According to a February 2023 report by the Economic Analysis Partnership at the City University of Detroit, expectations from the study showed that “Detroit’s resilience in post-pandemic recovery to date will lead to continued growth even amid a challenging national economy.”
“Last year was characterized mainly, but not uniformly, by encouraging developments in the Detroit economy. We estimate that by the first quarter of 2022, employment in institutions located in the city has covered approximately 86 percent of the initial losses from the pandemic,” the report said.
At a time when small businesses are creating jobs, there is an organization that plays an important role in providing the tools and technical assistance small businesses need to succeed.
“Our goal is to help close the racial wealth gap,” said Charity Dean, president and CEO of the Metro Detroit Black Business Alliance (MDBBA). “We create programs and advocate for policies that advocate for black-owned businesses. We are actively involved in programs that are designed to help business owners get technical assistance such as marketing, legal, accounting, and programs designed with capital in mind. Our Capital Connect program connects funders directly with black businesses. “
Organizations like the MDBBA, founded in 2021, play an important role in stabilizing small black businesses in Detroit.
Dean touts other services, such as the Black Business Resource Center, which offers free internet-connected co-working spaces as it works to bridge the digital divide. The organization also connects businesses with interns who will learn entrepreneurship and participate in pitch competitions.
Despite efforts to help small black businesses, Dean advocates for awareness of government policies that can help and sometimes hurt business.
“We have a Truth to Power series where we invite politicians to talk to black business owners. If ordinances at the city level or policies at the state and federal levels are going to have an impact, we’ll make sure we’re advocating on behalf of our members to make sure they don’t get the short end of the stick.”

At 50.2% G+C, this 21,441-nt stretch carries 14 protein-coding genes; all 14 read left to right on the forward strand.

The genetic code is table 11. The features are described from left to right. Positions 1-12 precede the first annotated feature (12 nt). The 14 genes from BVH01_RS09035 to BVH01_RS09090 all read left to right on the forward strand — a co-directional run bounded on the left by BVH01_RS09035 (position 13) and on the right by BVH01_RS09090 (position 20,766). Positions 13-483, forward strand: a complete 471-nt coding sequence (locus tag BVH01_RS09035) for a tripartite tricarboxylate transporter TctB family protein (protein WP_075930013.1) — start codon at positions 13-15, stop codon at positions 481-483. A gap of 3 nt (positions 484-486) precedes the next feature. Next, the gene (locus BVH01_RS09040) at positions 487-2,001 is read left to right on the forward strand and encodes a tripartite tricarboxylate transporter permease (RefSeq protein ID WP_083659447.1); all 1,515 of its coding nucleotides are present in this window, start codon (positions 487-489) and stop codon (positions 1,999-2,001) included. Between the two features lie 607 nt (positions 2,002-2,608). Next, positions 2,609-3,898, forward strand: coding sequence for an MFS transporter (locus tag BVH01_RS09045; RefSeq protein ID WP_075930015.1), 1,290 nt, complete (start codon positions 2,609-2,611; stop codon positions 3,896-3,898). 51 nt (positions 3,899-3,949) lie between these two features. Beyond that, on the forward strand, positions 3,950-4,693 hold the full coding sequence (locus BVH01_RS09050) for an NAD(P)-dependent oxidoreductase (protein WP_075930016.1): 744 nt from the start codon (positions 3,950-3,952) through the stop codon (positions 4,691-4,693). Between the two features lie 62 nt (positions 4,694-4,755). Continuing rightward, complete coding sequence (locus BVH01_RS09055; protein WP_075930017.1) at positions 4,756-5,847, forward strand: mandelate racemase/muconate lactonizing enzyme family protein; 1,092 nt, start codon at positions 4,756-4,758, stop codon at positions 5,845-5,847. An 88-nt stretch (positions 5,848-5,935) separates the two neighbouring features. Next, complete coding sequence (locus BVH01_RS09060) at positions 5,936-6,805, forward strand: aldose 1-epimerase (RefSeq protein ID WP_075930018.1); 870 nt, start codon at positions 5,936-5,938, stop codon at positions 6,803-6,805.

The University of Detroit Partnership for Economic Analysis went on to say in a report that “Detroit’s decline in unemployment in 2022 was more than just good news, as it came more from a shrinking labor force in the city than from an increase in resident employment. Between December 2021 and October 2022, the seasonally adjusted number of employed Detroiters fell by nearly 1,300.”
The report estimates that the city of Detroit will add 8,000 jobs in 2022, almost in line with the 8,400 job growth in 2021. We expect growth to slow to 2,200 jobs in 2023 amid a slowing national economy.”
Dean believes that investing in industry-specific training is necessary for small businesses as a whole to drive or contribute to job growth.
“We have an opportunity in Detroit to be really proactive about where we invest in education. 50 percent of Detroit residents work in small businesses. The city of Detroit’s workforce development has an opportunity to ask itself, “Are we losing 50 percent of our existing jobs?”
“There’s not a solid training program for retail or hospitality right now, but the hospitality industry is huge, and it’s huge in small business and black business.”
Dean strongly believes that government programs related to training and investment are in line with the needs of the labor market.
“There’s a ton of manufacturing training, but I think we have an opportunity to include small businesses, and the question is, are we going to do it?”
One way the MDBBA is trying to fill this gap is through a workforce development program and asking members what else can be done through interactive sessions.
“The ways in which our systems are set up across the country are not set up to support small businesses in the same way that they support corporations. They are [corporations] there are several options to get and retain talent from benefit packages and with lobbyists at all levels of government to make sure things like regulations are such that it’s easy for them to do that.”
“Most small businesses cannot afford to pay insurance. So a small business has all these obstacles. They want to hire good talent, but the structures and systems are not made for us, they are made for the most powerful.”